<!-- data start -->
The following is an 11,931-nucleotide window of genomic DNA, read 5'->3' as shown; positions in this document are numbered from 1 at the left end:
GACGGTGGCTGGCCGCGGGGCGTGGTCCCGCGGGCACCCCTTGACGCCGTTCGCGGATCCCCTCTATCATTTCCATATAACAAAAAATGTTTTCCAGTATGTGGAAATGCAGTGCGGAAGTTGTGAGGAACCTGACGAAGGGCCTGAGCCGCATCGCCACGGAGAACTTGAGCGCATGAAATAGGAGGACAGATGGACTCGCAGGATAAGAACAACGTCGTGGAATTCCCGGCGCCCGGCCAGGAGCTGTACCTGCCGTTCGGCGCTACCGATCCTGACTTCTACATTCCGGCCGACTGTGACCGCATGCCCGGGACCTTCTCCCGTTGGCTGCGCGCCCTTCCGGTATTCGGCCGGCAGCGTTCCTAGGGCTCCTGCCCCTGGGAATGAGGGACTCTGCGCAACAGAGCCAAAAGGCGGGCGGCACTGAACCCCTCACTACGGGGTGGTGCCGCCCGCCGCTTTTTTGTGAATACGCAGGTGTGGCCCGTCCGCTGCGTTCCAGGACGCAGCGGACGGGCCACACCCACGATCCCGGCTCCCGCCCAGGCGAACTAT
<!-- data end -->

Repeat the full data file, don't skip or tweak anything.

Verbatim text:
The following is an 11,931-nucleotide window of genomic DNA, read 5'->3' as shown; positions in this document are numbered from 1 at the left end:
GACGGTGGCTGGCCGCGGGGCGTGGTCCCGCGGGCACCCCTTGACGCCGTTCGCGGATCCCCTCTATCATTTCCATATAACAAAAAATGTTTTCCAGTATGTGGAAATGCAGTGCGGAAGTTGTGAGGAACCTGACGAAGGGCCTGAGCCGCATCGCCACGGAGAACTTGAGCGCATGAAATAGGAGGACAGATGGACTCGCAGGATAAGAACAACGTCGTGGAATTCCCGGCGCCCGGCCAGGAGCTGTACCTGCCGTTCGGCGCTACCGATCCTGACTTCTACATTCCGGCCGACTGTGACCGCATGCCCGGGACCTTCTCCCGTTGGCTGCGCGCCCTTCCGGTATTCGGCCGGCAGCGTTCCTAGGGCTCCTGCCCCTGGGAATGAGGGACTCTGCGCAACAGAGCCAAAAGGCGGGCGGCACTGAACCCCTCACTACGGGGTGGTGCCGCCCGCCGCTTTTTTGTGAATACGCAGGTGTGGCCCGTCCGCTGCGTTCCAGGACGCAGCGGACGGGCCACACCCACGATCCCGGCTCCCGCCCAGGCGAACTAT